The Boe Chapel organ has three levels of hand keys that can be played, and it also has foot pedals, which essentially look like extra large piano keys (complete with sharp notes). Did you know organists must wear special shoes when they play? Jeanine’s shoes look like plain black pumps with a thick heel; organ shoes must have a heel so that multiple foot pedals can be played at the same time. Jeanine pulls on her shoes and settles in. She fools around for a bit, playing a fun, simple tune to check that everything is in order. Finally, she flips to her senior soloist audition piece and prepares to play.
If you have never closely observed someone playing the organ, you would not be able to appreciate the physicality involved. Jeanine is currently playing Organ Symphony No. 1 by Guilmant for her organ professor, and although I know nothing about organ compositions, the number of notes on the sheet music almost makes my eyes water. I can’t imagine how one person will be able to play all the right notes at all the right times. As Jeanine begins, there is so much movement involved I forget momentarily to listen to the music. She leans, slides, and shifts across the bench to reach various notes. Her feet are also in constant motion, and occasionally cross in a heel-toe action as she moves down a series. Her body is even sometimes diagonal, if her feet need to reach pedals to the far left and her hands need to reach keys to the far right. On top of everything, her entire body rocks back and forth through the entire piece, emphasizing certain notes and evoking passion. After she is finished, her organ professor comes over togive a few constructive criticisms. She tells Jeanine the piece “must be perfect, you are here to impress and move people.” She goes on to remind her of an organist alumnus who, at the end of every song, would throw himself off the bench in excitement. “Nobody noticed that half the time he messed up the final chords, because his enthusiasm was so incredible.”
I think it is safe to say if you chose to major in organ performance, you have a great passion for the instrument. Jeanine started playing the piano when she was six years old and moved on to the organ when she was 11. “I went to a Lutheran school from kindergarten to 8th grade, so my teacher gave lessons in the chapel. Otherwise I probably wouldn’t have gotten into playing church music at all,” she explains. After a successful audition at St. Olaf, Jeanine decided she couldn’t turn down the chance to continuing playing and take music history classes (which, she now notes, were “ridiculously hard”). Her favorite organ pieces to play are from the French Romantic era, which Jeanine says are characterized by “emerging individualism in music, the emphasis on human emotion rebutting rationality…and huge, powerful chords.” Jeanine describing her favorite organ pieces is similar to an elite athlete at the top of their game: “the feeling of vulnerability paired with raw power is right at my fingertips, and I zone out completely when I know a piece well and can jump into it completely.” Although Jeanine knows all the organs at St. Olaf well, she says her favorite organ is at the Macy’s department store in Philadelphia, because it has seven keyboards and “so many stops and pistons that [you feel] literally engulfed, like in an airplane cockpit.”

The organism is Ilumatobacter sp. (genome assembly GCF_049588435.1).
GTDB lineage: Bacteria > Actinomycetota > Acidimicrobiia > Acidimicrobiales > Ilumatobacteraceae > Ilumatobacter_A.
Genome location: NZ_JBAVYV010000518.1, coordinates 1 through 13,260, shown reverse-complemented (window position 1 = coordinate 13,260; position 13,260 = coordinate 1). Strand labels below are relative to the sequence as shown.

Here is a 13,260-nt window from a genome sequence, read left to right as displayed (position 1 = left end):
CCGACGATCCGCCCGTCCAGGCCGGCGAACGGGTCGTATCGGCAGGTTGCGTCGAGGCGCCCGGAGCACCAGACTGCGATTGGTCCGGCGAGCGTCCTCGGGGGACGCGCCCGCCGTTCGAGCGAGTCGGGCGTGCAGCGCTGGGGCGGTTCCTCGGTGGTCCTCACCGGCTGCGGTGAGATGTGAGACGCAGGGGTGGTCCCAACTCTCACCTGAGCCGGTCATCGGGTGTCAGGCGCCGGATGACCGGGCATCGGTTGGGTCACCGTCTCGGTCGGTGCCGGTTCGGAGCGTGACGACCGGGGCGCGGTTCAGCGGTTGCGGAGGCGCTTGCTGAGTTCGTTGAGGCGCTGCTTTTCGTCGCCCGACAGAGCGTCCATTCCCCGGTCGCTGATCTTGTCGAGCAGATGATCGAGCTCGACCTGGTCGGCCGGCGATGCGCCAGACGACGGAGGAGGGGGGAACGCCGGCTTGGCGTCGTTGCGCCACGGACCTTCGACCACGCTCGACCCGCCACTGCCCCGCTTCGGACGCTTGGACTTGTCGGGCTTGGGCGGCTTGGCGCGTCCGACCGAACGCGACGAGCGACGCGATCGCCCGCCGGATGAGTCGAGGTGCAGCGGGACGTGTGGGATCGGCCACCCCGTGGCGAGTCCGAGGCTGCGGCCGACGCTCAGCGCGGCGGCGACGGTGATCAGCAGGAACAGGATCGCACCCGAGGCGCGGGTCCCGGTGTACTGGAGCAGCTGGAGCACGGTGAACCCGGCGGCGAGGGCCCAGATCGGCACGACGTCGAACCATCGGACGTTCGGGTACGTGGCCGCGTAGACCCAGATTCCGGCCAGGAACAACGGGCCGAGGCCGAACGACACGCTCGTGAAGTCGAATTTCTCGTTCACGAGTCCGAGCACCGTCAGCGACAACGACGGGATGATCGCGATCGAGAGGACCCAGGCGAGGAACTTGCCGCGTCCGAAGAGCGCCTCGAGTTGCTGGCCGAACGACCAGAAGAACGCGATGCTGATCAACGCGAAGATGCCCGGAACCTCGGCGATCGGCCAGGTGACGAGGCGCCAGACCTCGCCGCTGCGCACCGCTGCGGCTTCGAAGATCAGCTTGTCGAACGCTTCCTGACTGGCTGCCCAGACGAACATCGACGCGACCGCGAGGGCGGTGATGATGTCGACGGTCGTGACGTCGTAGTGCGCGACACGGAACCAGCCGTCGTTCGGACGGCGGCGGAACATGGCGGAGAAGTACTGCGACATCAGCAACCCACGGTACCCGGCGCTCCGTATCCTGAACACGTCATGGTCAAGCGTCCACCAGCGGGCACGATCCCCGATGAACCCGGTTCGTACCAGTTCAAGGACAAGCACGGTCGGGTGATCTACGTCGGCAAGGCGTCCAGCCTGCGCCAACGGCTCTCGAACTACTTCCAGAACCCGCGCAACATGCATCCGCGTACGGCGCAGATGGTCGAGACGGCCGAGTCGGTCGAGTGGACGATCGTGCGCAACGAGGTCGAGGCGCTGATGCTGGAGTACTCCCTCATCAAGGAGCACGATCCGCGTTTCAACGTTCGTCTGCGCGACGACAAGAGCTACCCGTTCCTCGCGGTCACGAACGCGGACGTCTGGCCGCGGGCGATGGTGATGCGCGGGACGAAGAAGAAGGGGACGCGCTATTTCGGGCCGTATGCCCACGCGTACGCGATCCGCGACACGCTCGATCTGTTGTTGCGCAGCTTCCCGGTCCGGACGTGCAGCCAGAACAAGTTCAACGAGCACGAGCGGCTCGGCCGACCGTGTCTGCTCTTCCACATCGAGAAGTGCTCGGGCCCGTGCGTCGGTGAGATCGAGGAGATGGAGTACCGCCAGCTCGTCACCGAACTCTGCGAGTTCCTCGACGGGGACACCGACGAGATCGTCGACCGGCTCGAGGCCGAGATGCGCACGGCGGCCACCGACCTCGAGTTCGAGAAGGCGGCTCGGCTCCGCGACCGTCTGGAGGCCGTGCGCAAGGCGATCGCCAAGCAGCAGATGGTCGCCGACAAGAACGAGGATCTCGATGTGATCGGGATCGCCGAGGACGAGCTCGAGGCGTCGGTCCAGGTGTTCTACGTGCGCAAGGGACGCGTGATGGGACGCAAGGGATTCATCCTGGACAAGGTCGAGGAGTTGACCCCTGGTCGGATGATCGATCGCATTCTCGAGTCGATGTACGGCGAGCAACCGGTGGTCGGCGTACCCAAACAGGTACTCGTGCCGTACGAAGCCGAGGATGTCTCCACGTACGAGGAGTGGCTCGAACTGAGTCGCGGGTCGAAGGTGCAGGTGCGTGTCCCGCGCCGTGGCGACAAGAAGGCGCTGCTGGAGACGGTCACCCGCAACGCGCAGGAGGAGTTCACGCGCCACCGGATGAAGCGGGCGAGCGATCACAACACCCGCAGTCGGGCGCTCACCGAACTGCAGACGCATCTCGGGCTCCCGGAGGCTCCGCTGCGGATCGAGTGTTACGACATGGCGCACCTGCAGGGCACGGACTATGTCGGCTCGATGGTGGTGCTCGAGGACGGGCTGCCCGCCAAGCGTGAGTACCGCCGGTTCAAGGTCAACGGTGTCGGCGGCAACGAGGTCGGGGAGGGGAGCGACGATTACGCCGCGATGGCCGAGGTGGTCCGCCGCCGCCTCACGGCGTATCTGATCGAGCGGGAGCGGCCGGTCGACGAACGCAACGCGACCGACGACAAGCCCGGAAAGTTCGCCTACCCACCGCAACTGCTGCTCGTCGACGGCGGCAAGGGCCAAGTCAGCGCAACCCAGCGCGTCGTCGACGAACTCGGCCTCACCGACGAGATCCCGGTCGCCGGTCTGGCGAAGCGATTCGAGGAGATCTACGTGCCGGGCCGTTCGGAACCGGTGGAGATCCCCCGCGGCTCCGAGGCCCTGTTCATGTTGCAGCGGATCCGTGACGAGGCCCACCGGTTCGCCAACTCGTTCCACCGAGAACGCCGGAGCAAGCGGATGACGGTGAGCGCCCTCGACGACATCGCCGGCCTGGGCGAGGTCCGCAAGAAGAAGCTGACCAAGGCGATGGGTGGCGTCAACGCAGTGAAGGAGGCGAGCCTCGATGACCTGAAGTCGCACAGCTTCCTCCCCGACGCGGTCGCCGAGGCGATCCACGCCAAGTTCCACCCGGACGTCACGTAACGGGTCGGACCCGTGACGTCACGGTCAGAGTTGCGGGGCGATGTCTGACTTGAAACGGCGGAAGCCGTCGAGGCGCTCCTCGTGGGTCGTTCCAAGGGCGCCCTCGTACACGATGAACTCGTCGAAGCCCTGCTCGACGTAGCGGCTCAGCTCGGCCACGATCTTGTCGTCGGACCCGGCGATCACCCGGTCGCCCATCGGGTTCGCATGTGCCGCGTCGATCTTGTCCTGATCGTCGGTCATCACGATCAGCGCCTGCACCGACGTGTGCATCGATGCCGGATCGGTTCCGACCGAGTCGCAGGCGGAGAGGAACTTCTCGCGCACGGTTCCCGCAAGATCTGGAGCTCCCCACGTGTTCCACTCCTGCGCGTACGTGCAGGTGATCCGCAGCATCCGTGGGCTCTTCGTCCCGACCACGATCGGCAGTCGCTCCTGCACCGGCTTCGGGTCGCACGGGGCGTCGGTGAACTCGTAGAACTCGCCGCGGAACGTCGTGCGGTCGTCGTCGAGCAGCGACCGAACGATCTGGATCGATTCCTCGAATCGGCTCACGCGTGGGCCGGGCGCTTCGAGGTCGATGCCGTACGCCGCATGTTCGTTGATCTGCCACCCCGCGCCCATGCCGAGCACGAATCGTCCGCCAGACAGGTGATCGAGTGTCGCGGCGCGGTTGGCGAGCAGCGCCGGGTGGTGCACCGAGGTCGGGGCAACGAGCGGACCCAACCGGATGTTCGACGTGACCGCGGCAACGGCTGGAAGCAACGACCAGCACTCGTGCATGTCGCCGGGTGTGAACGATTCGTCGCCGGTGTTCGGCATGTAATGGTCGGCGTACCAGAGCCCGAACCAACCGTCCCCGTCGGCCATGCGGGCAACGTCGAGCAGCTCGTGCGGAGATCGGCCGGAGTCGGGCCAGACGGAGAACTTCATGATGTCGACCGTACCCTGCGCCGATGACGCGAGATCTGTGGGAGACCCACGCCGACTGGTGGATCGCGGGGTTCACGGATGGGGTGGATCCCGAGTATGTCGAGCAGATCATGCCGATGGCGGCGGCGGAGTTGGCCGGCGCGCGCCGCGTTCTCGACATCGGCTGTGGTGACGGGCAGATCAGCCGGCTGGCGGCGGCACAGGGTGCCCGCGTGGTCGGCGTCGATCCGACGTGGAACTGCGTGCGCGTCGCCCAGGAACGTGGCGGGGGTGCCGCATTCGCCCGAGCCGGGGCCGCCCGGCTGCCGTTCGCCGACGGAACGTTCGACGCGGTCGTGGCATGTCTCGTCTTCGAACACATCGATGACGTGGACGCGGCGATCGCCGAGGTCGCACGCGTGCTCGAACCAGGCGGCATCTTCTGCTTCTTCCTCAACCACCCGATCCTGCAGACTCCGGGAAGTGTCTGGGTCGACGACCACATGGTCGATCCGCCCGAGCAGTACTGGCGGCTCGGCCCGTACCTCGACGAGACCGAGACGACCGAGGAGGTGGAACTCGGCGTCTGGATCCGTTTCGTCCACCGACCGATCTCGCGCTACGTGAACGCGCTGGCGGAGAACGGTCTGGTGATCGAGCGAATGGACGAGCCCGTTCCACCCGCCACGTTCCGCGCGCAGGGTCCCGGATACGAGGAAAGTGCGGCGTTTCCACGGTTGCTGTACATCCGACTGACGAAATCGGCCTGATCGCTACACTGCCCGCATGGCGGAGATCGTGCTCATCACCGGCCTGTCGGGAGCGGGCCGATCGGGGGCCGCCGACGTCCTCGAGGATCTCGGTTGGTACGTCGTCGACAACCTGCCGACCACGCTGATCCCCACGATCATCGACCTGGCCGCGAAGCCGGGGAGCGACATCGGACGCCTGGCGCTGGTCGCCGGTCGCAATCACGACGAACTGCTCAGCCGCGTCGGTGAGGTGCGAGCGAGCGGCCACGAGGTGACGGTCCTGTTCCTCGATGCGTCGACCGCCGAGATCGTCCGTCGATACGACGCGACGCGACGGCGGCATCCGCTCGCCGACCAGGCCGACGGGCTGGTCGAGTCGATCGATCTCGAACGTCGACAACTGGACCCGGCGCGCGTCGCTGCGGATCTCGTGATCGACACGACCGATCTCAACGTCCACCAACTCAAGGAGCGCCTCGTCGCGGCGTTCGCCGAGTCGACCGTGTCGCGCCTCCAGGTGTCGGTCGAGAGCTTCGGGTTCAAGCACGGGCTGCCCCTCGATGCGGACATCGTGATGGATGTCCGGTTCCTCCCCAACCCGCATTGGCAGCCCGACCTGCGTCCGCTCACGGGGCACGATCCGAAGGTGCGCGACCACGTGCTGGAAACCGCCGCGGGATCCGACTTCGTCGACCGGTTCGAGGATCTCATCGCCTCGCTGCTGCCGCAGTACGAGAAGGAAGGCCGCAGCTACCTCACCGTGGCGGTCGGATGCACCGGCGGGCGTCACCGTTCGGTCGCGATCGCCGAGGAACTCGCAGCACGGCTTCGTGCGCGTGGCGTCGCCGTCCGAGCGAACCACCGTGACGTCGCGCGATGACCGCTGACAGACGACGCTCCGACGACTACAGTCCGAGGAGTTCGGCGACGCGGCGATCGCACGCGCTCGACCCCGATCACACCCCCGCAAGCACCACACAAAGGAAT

Society tells us college is a part of your life overflowing with change, particularly in regards to your assumptions and beliefs about the world. I never would have guessed one of my hidden presumptions would be exposed and smashed into pieces within hours of moving in. I’m glad to have been educated on the preparation and facets of playing the organ, but more importantly, I’m glad to have become friends with one of best collegiate organists in the U.S. The next time you see a blonde girl playing the organ in Boe Chapel, pause for a moment and take a closer look.